Belgium’s Jewish community is preparing to commemorate on Sunday the 75th anniversary of the raid on Jewish foreigners in the Marolles neighbourhood in Brussels during World War II. Activities marking this day of rememberance will include the official inauguration of Herschel Grynszpan Square in the heart of this traditional neighbourhood of the Belgian capital and the inauguration of 21 new memorial plaques placed at the initiative of Jewish families. The day will end with a lecture on the Catholic Church and the Shoah, delivered by the Primate of Belgium, commemoration organisers said on Tuesday at a press conference in Brussels.
Seventy-five years ago, on the night of 3 to 4 September 1942, 718 Jewish foreigners were arrested in the Marolles neighbourhood by the German occupation force. Unlike in Antwerp, the Brussels authorities refused to allow the capital police to collaborate in this operation, recalled Eric Picard, founder of the Association for the Memory of Shoah (AMS). It is this tragic event that the AMS aims to recall on Sunday with the series of commemorative activities.
One of the highlights of the event will be the official inauguration, starting at 6.p.m. at the junction of the Rue des Tanneurs, Rue du Miroir and Rue des Brigittines, of the Herschel Grynszpan Square, named after a young Jewish member of the Resistance who lived on Rue des Tanneurs and who in 1938 assassinated a German diplomat based in Paris. Brussels Mayor Philippe Close and the Great Rabbi of Brussels are scheduled to speak at the occasion.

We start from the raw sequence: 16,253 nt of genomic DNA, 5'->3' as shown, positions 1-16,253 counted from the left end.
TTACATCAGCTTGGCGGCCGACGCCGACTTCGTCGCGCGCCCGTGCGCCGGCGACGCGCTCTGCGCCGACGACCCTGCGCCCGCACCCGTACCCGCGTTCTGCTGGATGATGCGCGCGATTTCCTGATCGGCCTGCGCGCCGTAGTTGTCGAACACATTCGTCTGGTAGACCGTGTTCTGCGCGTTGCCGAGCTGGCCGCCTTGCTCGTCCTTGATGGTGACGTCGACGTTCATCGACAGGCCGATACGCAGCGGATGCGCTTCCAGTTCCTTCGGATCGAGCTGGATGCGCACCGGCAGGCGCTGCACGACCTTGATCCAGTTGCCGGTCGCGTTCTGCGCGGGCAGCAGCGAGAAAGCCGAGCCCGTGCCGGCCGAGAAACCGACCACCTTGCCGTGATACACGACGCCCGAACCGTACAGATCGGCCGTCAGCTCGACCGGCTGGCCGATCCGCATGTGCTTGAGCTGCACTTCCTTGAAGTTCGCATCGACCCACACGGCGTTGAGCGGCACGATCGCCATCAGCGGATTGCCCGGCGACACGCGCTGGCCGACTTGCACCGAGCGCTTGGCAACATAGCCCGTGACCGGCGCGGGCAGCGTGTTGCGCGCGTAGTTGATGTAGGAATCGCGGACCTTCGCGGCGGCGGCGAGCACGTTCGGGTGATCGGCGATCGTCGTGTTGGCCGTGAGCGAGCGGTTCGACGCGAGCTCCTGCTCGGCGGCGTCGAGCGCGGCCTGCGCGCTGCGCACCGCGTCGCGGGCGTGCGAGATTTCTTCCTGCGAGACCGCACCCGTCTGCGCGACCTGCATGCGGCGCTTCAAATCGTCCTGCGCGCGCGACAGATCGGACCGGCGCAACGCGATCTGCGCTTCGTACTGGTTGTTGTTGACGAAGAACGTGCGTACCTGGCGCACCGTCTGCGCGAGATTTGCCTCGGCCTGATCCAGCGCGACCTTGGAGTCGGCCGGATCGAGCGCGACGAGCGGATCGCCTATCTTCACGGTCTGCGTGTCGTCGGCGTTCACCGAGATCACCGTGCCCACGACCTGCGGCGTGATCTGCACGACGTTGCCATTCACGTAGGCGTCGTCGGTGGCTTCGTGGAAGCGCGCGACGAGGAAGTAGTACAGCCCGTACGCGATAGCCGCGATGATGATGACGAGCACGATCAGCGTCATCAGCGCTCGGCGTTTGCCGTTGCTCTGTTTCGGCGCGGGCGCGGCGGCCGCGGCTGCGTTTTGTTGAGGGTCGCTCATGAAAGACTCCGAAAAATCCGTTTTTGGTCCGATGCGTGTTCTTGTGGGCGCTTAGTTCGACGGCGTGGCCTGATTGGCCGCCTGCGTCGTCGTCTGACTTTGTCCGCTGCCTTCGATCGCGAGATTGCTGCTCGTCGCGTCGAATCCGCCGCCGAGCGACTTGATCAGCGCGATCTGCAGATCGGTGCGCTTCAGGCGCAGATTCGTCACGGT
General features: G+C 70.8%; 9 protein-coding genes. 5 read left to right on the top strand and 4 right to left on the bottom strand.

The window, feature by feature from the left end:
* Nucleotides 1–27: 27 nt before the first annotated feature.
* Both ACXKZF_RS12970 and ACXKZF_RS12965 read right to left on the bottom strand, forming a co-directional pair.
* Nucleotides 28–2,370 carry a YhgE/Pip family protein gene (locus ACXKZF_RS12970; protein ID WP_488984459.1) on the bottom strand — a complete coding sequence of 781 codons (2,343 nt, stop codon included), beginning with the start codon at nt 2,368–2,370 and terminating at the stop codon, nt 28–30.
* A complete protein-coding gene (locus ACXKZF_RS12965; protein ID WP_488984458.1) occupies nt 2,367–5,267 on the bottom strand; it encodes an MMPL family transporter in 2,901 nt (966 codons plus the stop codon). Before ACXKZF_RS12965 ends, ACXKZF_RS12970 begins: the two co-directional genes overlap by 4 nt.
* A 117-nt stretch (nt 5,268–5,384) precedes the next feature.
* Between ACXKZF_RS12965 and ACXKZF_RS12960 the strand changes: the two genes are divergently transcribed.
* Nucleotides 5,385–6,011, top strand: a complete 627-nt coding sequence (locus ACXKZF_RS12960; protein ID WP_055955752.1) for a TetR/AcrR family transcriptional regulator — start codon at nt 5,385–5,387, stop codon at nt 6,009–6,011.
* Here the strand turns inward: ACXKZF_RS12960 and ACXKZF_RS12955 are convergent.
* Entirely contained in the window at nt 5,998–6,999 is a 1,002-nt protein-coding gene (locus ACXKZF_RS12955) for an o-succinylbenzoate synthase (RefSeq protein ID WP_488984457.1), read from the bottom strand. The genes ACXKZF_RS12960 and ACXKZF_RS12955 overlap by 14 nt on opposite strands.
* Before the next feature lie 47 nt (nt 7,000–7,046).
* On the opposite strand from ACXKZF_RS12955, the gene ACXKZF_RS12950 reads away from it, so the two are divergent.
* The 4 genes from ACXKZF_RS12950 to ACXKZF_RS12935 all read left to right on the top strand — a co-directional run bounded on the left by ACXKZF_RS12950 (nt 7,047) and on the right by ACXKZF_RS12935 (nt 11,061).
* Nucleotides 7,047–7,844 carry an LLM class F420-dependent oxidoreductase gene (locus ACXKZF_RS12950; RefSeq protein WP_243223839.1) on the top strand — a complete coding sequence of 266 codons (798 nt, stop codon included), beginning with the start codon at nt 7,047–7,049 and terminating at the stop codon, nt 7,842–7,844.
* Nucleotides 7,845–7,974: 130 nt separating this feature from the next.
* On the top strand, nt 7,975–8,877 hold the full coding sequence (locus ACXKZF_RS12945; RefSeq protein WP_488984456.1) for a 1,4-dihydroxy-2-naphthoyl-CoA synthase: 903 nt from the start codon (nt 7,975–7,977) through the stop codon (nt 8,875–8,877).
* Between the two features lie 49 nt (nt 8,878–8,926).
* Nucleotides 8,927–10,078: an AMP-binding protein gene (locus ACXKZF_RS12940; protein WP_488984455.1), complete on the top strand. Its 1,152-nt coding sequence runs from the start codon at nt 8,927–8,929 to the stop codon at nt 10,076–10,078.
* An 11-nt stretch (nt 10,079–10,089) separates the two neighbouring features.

The public will then be invited to follow a circuit linking the memorials already present in the neighbourhood and attend the inauguration of the 21 new memorial plaques set up at the initiative of the Gelender, Neumann, Van Praag and Sapira families.
Finally, at 8.30 p.m., the Primate of Belgium, Cardinal Jozef De Kesel, will deliver a lecture on the theme “The Memory of the Shoah in Belgium and the Catholic Church” at the Eglise Notre Dame de la Chapelle. This will be followed by a free concert by the Zerkalo Quartet.
The Brussels Times